LAWRENCE — Last week, when campaign staffers for GOP presidential candidate Mike Huckabee physically held back Ted Cruz from being in a photo with Kentucky clerk Kim Davis, Internet commenters coined the term "huckablocked." The new word quickly went viral via social media.
A University of Kansas English professor who examines cultural studies and political philosophy is available to discuss the historical context of creating terms based on political events.
Joseph Harrington is the author of the documentary poetry book "Things Come On" that detailed his own memory of the Watergate scandal and Richard Nixon's resignation that occurred around the same time of his mother's death due to breast cancer.
Q: Why do you think we tend to attach terms using politicians' names or even places to describe situations? Is it because political campaigns are somewhat frequent and well-known that they give most people a common reference point?
Harrington: I'm not sure it has to do with election campaigns so much as convenience: The [insert name here] Affair (or Scandal) is the usual name for such things because it's ready to hand. Such labels certainly give people a common reference point as long as those people are alive. The problem in the U.S. is we tend not to remember — only some historians remember the scandals after they have passed from living memory. Remember the Conway Cabal? The Galphin Affair? Crédit Mobilier? The Hollywood Ten? Of course not.
Q: It almost doesn't make sense that we add “-gate” to terms to describe potential scandals, but do most people understand the reason for it? Is that a testament to how significant Watergate actually was?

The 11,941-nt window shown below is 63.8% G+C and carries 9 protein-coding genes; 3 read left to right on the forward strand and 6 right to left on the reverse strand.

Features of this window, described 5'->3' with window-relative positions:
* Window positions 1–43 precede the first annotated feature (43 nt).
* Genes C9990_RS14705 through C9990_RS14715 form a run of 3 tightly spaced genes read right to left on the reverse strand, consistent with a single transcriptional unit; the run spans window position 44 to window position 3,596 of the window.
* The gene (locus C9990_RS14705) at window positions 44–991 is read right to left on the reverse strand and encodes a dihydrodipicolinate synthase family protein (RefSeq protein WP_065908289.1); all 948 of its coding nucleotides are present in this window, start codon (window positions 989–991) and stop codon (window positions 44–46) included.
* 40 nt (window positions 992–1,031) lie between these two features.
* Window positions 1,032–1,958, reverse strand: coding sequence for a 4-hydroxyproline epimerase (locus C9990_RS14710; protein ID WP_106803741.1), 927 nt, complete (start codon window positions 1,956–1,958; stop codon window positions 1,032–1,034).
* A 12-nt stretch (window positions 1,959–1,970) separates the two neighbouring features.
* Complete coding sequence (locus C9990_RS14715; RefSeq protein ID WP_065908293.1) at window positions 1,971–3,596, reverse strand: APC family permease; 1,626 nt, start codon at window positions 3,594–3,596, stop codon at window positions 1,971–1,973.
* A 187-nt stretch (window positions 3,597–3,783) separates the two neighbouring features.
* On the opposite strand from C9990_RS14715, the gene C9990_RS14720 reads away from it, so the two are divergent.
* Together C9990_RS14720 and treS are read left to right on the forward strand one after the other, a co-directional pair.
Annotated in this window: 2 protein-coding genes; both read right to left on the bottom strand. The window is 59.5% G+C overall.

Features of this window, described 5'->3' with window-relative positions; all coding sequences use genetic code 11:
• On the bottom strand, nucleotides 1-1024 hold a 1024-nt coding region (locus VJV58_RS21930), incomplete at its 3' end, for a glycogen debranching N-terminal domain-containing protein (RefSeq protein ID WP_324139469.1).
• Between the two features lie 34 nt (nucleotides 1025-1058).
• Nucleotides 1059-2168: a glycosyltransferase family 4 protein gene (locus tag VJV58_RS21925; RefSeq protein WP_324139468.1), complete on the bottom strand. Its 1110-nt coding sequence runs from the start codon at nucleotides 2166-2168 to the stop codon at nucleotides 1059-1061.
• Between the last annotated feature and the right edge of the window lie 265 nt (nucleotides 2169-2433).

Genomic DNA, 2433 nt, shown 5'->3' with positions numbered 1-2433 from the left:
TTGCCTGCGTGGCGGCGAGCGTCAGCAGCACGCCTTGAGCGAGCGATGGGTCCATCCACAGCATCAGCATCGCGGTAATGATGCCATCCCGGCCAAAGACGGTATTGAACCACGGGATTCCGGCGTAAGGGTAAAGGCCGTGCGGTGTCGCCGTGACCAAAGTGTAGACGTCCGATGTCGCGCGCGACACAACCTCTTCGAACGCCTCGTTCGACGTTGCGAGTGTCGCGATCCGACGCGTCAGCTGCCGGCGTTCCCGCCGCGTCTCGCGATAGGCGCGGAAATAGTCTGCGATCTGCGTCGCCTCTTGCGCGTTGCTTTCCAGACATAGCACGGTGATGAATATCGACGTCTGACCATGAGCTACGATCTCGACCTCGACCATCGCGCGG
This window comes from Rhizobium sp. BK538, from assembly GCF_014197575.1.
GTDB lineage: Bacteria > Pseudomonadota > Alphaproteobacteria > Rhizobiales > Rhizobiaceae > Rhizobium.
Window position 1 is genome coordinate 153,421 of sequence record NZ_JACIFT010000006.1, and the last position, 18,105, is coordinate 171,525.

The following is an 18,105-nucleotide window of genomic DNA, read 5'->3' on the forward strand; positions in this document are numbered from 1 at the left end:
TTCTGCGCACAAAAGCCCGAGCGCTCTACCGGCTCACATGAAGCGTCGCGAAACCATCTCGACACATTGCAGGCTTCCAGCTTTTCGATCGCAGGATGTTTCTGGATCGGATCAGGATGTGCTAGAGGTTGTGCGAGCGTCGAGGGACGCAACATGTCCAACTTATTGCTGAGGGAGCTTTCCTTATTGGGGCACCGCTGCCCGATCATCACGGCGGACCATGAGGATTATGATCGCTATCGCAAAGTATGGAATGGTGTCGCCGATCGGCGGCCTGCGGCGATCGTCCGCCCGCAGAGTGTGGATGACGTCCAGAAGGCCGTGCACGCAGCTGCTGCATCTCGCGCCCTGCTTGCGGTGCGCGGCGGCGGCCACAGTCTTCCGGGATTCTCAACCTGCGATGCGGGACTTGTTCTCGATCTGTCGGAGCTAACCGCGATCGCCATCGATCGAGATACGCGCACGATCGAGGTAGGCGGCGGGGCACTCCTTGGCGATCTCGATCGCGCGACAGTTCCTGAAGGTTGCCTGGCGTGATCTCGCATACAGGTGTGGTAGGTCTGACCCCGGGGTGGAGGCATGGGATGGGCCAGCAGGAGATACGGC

Harrington: Yes, exactly. Watergate may not have been unprecedented, but it was unprecedented as far as we knew — which was a lot farther than ever before. The whole country watched the Senate Special Investigative Committee hearings in summer of 1973 as it became clear that the White House had developed what amounted to a private in-house political secret-police force.
Unlike Teapot Dome, this was on TV. The scope of abuse of power was vast, and it led to the first resignation of a president. So, that secured its fame and made it the primitive scandal for anything that came after. But by the time we had Iran-Contra-gate a few years later, the attitude was "ho-hum." The suffix "-gate" came to mean "yet another scandal. Whatever."
Q: Do you think the Internet and social media could make this phenomenon more prevalent today? However, I’m guessing “Huckablocked” is not a term that will stick like “-gate” to our lexicon. Unless Mike Huckabee does much better in this campaign than most people expect.
Harrington: I agree, on all counts. Any juicy meme replicates exponentially in the social media-sphere. In particular, political satire — both print and live — has become more widespread than ever before, thanks to cable and Internet. I don't know who coined "Huckablocked," but it's worthy of a Colbert. But, yes, it will be forgotten by the next news cycle. And really, who remembers the Loco-Focos? The Copperheads? The XYZ Affair? Mugwumps? Here's hoping our political lexicon is becoming more colorful.
To arrange an interview with Harrington, contact George Diepenbrock at 785-864-8853 or email@example.com.